Customs hold cargo of M & S shirts

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The Independent Online
CUSTOMS officers have detained three lorryloads of imported school shirts destined for Marks & Spencer. The lorries were held at the North Sea Ferries terminal at Hull four days ago. The cargo was on its way from Greece to Dewhirst, a leading M & S clothing supplier.

The shirts - labelled 'Made in England' - were stitched in Macedonia, formerly part of Yugoslavia, from materials manufactured in this country, before being taken to Greece to be collected.

The lorry drivers, who had left Britain 30 days earlier to collect them, were allowed home for New Year's Eve but their trailers were kept in the port.

The lorries have been held pending investigations starting tomorrow. A Customs spokesman said: 'I confirm we have detained the goods. We are investigating information that they may have been illegally imported.'

An M & S spokesman said last night: 'It is our understanding that the merchandise is only there awaiting the formal signature of a senior Customs officer prior to its release.' The company would be holding a full investigation tomorrow to establish what happened.

He added that if the shirts 'have been labelled 'Made in England', clearly an error has been made and we would not have been party to it'.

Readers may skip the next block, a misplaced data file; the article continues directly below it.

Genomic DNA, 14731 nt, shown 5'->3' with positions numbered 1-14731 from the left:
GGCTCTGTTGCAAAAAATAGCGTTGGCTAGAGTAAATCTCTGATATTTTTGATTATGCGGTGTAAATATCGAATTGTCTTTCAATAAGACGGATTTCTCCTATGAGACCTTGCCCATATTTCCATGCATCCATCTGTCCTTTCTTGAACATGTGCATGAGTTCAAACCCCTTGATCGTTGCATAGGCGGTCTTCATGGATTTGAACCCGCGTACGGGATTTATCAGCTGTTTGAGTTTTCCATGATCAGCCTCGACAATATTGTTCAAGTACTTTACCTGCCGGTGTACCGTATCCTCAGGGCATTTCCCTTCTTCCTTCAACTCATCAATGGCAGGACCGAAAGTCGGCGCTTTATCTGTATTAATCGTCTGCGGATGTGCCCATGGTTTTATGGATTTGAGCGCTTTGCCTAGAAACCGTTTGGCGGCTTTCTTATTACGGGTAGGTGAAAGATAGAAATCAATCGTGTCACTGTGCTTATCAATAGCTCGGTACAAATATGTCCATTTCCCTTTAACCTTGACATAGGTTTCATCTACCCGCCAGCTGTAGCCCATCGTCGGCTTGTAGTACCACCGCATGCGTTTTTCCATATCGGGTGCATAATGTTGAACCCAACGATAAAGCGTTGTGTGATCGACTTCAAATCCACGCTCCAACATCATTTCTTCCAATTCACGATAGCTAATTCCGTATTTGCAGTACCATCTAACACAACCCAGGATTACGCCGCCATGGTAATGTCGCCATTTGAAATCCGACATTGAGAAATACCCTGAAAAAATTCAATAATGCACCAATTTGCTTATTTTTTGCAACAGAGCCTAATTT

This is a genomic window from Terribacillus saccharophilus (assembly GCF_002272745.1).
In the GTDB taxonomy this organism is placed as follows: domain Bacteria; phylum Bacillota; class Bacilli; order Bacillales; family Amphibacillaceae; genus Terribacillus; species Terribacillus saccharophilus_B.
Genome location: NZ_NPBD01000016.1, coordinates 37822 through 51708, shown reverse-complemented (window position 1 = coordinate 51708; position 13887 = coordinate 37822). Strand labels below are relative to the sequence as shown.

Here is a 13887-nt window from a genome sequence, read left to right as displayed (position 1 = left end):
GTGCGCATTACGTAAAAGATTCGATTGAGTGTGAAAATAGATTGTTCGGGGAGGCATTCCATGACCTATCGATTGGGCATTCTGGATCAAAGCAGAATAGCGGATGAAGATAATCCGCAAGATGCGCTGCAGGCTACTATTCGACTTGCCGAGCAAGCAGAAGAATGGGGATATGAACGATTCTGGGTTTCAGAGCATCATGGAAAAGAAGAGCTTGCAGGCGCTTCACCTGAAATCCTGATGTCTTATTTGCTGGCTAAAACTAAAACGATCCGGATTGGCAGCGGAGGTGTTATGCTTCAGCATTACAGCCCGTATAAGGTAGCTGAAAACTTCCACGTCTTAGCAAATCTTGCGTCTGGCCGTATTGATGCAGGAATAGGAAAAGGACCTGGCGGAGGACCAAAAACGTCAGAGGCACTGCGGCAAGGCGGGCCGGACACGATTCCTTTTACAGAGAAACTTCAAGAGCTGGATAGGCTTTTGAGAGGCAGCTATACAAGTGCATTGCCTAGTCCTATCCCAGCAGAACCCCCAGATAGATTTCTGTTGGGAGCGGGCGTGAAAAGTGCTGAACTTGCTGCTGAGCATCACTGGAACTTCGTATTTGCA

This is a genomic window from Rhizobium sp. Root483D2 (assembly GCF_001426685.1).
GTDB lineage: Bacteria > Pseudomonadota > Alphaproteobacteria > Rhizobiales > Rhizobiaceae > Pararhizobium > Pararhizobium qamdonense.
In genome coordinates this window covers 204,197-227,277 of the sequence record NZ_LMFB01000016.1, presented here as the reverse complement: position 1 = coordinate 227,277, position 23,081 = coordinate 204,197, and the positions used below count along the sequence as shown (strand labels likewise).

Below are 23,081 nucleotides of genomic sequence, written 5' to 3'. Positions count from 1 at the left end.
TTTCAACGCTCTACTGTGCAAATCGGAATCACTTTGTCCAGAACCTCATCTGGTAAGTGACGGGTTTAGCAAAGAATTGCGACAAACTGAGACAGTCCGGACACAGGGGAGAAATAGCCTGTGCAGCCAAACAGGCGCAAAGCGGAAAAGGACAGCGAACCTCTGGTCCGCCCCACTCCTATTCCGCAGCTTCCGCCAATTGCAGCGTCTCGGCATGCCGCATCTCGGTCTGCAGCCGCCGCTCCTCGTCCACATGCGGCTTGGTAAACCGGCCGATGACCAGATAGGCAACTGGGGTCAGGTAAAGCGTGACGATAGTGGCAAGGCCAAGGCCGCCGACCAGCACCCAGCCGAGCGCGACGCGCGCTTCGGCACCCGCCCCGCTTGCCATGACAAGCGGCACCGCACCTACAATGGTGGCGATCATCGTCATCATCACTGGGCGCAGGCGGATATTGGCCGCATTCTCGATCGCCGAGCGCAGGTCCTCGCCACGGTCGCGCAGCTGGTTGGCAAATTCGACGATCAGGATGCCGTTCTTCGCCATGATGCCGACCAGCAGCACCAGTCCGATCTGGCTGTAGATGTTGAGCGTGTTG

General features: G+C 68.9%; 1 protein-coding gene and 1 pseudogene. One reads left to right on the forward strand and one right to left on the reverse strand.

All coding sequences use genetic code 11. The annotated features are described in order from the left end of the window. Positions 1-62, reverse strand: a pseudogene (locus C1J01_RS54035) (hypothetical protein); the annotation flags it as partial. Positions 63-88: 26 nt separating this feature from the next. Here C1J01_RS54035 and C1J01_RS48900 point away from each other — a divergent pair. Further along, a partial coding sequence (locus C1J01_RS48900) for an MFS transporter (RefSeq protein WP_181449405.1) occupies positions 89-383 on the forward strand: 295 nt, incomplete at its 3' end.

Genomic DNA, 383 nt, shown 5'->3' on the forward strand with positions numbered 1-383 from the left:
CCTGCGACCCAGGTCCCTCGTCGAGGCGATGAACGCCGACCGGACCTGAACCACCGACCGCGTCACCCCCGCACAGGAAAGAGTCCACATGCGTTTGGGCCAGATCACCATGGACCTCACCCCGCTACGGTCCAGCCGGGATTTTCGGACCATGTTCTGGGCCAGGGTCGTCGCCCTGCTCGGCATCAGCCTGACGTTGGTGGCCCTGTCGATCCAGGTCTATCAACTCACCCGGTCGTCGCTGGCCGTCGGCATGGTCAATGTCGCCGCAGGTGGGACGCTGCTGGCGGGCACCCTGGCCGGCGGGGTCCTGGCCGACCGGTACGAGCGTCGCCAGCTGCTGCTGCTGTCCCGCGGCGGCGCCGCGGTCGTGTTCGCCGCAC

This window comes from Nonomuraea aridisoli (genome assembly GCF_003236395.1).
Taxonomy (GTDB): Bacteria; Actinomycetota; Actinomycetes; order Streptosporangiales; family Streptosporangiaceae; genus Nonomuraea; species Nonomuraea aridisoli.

Last summer, after a row about M & S selling children's shirts made up in Serbia by a firm controlled by the Serbian leader Slobodan Milosevic, an M & S spokesman, David Sieff, said the company would not be 'sourcing' goods in Serbia again. The Department of Trade had granted it a special licence to import pounds 10m- worth of school garments from Serbia after 30 May, when United Nations sanctions cut all trade with Serbia and Montenegro in an effort to bring Mr Milosevic to the negotiating table and halt 'ethnic cleansing'.

The special licence, which was criticised by the Labour Opposition, has since expired. M & S later said it had switched production from Serbia to Macedonia, which is sanctions-free.

The lorries, operated by the Reading-based Burlington Ocean Express, had earlier been held by Italian Customs in the port of Ancona, apparently on the grounds that Macedonia is not recognised as an independent state by the European Community.